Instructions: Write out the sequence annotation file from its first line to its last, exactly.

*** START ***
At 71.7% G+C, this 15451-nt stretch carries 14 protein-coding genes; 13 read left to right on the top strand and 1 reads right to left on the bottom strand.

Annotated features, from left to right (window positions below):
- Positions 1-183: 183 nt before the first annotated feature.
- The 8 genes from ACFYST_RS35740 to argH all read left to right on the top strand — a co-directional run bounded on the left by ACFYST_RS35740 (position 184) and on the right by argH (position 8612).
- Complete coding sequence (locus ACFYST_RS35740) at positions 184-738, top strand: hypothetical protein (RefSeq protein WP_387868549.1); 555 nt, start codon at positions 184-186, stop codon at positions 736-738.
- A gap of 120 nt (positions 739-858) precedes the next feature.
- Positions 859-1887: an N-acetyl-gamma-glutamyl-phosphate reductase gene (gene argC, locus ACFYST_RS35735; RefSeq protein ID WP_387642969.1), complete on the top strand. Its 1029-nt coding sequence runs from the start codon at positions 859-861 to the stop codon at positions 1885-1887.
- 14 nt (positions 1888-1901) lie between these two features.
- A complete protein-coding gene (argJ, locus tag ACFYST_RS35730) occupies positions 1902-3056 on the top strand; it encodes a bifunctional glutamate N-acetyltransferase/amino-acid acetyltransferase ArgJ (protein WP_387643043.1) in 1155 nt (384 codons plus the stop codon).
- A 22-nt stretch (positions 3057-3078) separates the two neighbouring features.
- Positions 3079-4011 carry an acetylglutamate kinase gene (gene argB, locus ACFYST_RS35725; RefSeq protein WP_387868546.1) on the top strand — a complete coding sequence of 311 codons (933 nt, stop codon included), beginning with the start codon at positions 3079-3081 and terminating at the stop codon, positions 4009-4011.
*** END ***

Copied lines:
At 71.7% G+C, this 15451-nt stretch carries 14 protein-coding genes; 13 read left to right on the top strand and 1 reads right to left on the bottom strand.

Annotated features, from left to right (window positions below):
- Positions 1-183: 183 nt before the first annotated feature.
- The 8 genes from ACFYST_RS35740 to argH all read left to right on the top strand — a co-directional run bounded on the left by ACFYST_RS35740 (position 184) and on the right by argH (position 8612).
- Complete coding sequence (locus ACFYST_RS35740) at positions 184-738, top strand: hypothetical protein (RefSeq protein WP_387868549.1); 555 nt, start codon at positions 184-186, stop codon at positions 736-738.
- A gap of 120 nt (positions 739-858) precedes the next feature.
- Positions 859-1887: an N-acetyl-gamma-glutamyl-phosphate reductase gene (gene argC, locus ACFYST_RS35735; RefSeq protein ID WP_387642969.1), complete on the top strand. Its 1029-nt coding sequence runs from the start codon at positions 859-861 to the stop codon at positions 1885-1887.
- 14 nt (positions 1888-1901) lie between these two features.
- A complete protein-coding gene (argJ, locus tag ACFYST_RS35730) occupies positions 1902-3056 on the top strand; it encodes a bifunctional glutamate N-acetyltransferase/amino-acid acetyltransferase ArgJ (protein WP_387643043.1) in 1155 nt (384 codons plus the stop codon).
- A 22-nt stretch (positions 3057-3078) separates the two neighbouring features.
- Positions 3079-4011 carry an acetylglutamate kinase gene (gene argB, locus ACFYST_RS35725; RefSeq protein WP_387868546.1) on the top strand — a complete coding sequence of 311 codons (933 nt, stop codon included), beginning with the start codon at positions 3079-3081 and terminating at the stop codon, positions 4009-4011.